Home Local News Attorney and Indigenous land advocate Samantha Skenandore reflects on changing perceptions of...

Attorney and Indigenous land advocate Samantha Skenandore reflects on changing perceptions of Native cultures and experiences

Samantha Skenandore (Photo supplied.)

Recently released to critical acclaim and viewer interest across the country, “Killers of the Flower Moon,” a new film directed by Martin Scorsese, follows a very real and dark history of what came to be known as a “Reign of Terror” when oil was found underneath land where Indigenous people of the Osage Nation were forcibly relocated onto, then made to suffer more.

The events that followed during that time period in the early to mid-1920s encapsulate an all-too-familiar pattern of murder and theft that is put on visceral display through the film that features Lily Gladstone, Leonardo DiCaprio, and Robert De Niro. Madison law firm, Quarles & Brady LLP, aired a special premiere of the film and was led in those efforts by Quarles & Brady attorney Samantha Skenandore

Skenandore has been a long-time advocate and activist when it comes to issues of federal and state law in the context of Indigenous sovereignty and rights. Having almost two decades of practice as an attorney, as well as experience outside of Wisconsin practicing law, Skenandore spoke to the importance of doing the work with the right intention while centering the wants and needs of the tribes first.  

“It’s important to be barred in jurisdictions where I have a presence as an attorney, and I’m acting as an attorney,” Skenandore told Madison365. “I need to know what all those codes say, know what the culture is, what the court rules are, and what the proper procedures are for conducting myself as an attorney in those jurisdictions. They’re all very different. Some really mimic the state rules and laws and requirements, and some are very precise. It’s important to be respectful to these sovereign jurisdictions, and if they are so kind as to let you practice in their jurisdiction, make sure you do it right.”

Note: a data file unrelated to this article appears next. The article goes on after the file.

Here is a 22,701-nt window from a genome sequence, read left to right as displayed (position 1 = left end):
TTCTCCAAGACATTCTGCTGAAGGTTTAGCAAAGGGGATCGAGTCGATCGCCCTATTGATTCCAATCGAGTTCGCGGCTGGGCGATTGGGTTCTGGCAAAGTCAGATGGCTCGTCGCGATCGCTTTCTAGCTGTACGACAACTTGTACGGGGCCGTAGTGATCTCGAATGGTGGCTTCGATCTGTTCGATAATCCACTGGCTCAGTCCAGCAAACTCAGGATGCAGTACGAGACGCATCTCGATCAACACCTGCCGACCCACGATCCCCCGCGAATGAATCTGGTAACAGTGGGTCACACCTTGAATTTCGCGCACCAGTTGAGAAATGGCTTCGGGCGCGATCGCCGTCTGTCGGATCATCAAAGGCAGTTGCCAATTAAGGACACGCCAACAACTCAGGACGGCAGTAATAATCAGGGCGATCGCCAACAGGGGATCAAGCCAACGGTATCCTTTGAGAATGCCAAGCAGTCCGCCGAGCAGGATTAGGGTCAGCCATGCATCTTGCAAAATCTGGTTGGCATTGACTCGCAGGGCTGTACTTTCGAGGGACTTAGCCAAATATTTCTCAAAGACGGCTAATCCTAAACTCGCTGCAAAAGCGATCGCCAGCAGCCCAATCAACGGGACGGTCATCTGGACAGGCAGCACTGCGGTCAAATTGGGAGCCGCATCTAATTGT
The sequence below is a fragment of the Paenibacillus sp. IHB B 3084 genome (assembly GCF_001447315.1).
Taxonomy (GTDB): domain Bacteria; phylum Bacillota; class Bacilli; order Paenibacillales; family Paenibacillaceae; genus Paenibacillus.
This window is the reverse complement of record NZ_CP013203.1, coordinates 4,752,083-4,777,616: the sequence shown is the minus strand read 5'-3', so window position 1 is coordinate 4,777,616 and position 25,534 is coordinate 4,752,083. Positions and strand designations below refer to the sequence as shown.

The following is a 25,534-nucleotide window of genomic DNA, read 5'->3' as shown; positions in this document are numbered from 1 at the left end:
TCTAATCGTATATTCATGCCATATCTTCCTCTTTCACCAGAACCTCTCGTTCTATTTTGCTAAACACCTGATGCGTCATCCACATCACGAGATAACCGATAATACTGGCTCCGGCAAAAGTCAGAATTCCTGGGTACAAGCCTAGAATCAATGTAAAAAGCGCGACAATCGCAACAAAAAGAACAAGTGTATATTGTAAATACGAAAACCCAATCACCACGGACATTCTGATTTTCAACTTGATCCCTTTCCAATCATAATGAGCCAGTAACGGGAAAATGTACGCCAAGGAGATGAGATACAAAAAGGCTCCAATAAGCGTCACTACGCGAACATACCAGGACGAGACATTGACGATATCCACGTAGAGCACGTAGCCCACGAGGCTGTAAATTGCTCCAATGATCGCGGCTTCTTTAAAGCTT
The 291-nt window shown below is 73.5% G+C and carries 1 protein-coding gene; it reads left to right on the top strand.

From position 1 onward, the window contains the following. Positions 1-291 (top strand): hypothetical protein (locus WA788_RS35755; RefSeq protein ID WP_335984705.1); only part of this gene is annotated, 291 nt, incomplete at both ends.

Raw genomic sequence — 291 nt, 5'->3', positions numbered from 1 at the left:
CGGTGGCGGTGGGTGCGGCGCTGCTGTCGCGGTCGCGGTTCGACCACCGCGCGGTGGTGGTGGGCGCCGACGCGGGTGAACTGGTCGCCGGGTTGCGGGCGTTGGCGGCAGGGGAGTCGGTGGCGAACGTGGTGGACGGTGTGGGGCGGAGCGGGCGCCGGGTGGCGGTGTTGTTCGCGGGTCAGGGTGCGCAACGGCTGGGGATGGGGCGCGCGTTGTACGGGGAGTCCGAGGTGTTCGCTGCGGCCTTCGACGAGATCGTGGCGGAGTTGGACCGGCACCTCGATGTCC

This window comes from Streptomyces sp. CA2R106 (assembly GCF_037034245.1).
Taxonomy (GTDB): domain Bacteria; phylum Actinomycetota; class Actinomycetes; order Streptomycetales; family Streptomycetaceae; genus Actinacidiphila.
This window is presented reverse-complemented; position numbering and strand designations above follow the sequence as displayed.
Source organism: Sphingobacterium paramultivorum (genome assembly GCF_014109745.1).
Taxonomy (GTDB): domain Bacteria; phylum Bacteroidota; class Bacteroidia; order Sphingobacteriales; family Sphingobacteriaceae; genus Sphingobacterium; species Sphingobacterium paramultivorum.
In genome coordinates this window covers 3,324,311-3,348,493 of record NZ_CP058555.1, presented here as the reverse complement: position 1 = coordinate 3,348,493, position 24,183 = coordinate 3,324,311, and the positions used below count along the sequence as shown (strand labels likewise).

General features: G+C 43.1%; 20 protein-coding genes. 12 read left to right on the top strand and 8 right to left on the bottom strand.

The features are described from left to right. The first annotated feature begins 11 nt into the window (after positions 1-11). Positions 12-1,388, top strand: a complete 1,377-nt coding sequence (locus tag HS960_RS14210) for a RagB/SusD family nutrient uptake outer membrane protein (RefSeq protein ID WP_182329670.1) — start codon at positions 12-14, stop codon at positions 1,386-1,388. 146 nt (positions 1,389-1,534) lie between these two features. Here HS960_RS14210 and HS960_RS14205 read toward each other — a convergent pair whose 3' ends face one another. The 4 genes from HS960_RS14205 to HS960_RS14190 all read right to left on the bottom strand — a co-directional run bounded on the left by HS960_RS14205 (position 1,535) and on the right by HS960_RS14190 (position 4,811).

While Skenandore is a member of the Ho-Chunk Nation, she got her start and grew up on the Oneida reservation near Green Bay. After attending UW-Madison before going back to work for the Oneida tribe in the region, Skenandore decided to return and finish school to continue in the development of the tribal sovereignty work she was doing with the Oneida. A move to Black River Falls to work as a Tribal Archivist for the Ho-Chunk Nation would lead her directly into the work she focuses the most on currently.

Samantha Skenandore

“A lot of the work ended up being trying to get our old traditional, ancestral Ho-Chunk land back. The tribe was very much in an era trying to restore its ancestral land base. The work I did was researching our ancestral village sites, the archaeological record that proves that we were there, and for how long we were there, sometimes over 10,000 years here in Wisconsin,” explained Skenandore, remarking on a case near the Wisconsin Dells where a large company was looking to utilize a sacred spring site for commercial bottling before she and her colleagues fought to prevent the capitalistic attempts, even in the face of intimidation from more resourced opponents.